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Connecticut had among the fewest number of police-involved killings in the nation, report finds

Bullet holes from a prior shooting are still visible in a storefront window at the scene of a fatal overnight shooting on South Street in Philadelphia on June 5, 2022.
Michael Perez
/
AP
Bullet holes visible in a storefront window.

A national database report shows that Connecticut had among the lowest number of police-involved fatal shootings in the country this year.

Mapping Police Violence Inc. has been publishing comprehensive and up-to-date data on police violence in the U.S. annually since 2013 in an effort to support transformative change.

2022 CT Police Killings Data

According to the database, 1,098 people have been killed by police in the U.S. so far in 2022, with two of those being killed in Connecticut. This is a positive, decreasing trend as five people were killed in the state in 2020 and two were killed in 2021.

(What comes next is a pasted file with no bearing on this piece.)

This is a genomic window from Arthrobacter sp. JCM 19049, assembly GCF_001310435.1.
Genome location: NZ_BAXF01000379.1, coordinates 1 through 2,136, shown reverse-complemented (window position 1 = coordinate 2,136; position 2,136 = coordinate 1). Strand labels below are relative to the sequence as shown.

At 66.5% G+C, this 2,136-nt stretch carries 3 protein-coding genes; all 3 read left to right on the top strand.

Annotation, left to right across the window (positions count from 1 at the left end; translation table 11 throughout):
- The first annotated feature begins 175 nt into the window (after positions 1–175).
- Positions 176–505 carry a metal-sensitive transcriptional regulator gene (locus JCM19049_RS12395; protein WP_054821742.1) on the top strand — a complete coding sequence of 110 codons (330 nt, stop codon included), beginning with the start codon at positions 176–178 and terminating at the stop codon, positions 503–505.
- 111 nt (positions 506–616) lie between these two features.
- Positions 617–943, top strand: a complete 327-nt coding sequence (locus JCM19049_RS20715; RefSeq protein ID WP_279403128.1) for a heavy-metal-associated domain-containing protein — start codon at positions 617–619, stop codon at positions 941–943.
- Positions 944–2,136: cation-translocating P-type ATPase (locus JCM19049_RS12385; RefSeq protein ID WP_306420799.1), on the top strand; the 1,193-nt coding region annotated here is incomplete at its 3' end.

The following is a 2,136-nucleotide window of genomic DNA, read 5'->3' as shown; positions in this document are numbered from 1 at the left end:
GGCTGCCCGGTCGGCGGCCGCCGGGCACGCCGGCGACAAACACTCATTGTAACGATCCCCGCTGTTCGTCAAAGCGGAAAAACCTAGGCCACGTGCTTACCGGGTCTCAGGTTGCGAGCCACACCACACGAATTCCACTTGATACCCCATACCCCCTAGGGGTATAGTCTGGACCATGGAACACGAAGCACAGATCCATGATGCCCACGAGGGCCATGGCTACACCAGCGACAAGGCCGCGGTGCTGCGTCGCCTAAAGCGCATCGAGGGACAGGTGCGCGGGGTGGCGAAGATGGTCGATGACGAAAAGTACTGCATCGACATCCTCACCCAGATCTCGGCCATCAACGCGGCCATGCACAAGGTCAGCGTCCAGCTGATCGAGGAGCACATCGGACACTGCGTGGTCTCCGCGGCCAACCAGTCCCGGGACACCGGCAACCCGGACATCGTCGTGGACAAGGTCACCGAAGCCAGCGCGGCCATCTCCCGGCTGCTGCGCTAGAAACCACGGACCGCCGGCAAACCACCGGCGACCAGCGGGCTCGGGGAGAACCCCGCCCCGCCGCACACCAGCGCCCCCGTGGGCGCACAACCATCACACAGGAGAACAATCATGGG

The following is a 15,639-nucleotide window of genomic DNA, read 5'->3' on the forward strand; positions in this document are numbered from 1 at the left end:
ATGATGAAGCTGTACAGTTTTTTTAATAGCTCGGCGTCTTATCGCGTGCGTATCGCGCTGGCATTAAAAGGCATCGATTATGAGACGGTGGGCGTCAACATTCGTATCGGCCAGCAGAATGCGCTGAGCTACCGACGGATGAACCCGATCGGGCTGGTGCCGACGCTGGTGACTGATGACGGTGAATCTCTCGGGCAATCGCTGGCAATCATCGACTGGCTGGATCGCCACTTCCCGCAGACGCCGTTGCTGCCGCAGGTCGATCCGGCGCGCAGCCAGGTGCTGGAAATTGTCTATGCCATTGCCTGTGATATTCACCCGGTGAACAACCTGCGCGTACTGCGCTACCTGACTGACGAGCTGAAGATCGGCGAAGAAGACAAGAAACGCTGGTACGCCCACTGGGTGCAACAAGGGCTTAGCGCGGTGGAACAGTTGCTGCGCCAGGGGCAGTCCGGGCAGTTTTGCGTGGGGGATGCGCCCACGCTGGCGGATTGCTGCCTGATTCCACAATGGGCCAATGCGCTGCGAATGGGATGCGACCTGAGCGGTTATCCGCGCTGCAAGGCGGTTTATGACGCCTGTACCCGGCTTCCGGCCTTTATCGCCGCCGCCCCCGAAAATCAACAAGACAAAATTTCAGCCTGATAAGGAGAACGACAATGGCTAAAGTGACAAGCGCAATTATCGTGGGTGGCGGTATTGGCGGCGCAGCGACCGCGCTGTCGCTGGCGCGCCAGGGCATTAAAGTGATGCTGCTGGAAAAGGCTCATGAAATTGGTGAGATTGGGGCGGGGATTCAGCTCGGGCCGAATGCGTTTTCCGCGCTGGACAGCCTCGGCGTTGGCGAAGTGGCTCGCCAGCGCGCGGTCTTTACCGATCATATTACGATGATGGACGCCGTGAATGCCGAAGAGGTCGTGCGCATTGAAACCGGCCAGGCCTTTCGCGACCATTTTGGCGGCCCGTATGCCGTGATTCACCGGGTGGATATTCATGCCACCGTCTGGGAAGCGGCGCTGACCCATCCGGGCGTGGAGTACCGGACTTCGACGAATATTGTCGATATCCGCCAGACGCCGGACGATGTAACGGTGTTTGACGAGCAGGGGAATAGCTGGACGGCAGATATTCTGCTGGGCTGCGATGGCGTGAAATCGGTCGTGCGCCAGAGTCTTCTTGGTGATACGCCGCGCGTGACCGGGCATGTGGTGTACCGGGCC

The two people killed by the police in the state this year were Nicholas Brutcher and Ryan Marzi. Brutcher was responsible for killing Sergeant Dustin DeMonte and Officer Alex Hamzy in Bristol in October and was shot by surviving Officer Alec Lurato. In a separate incident in September, Marzi was tased after state police troopers Jessie Rainville and Desmond Stimson responded to a report of a domestic assault in Hebron. Marzi later died from complications shortly after.

Over the past nine years, Connecticut has had 44 police-involved killings. Black residents were 3.5 times as likely to be killed by police as White people, with an average of 3.1 deaths annually. In total, 11 Black people have been killed since 2013. Latinx residents were almost twice as likely to be killed by police with an average of 1.6 deaths annually, a total of 10 deaths since 2013.

Connecticut passed a Police Accountability Bill in 2020 aimed in part at reducing police violence and fatalities. Connecticut law enforcement officers are no longer permitted to use chokeholds on suspects, must wear body cameras at all times, and can be held liable for their actions in civil suits, among other changes.

Eric Warner is a news fellow at WSHU.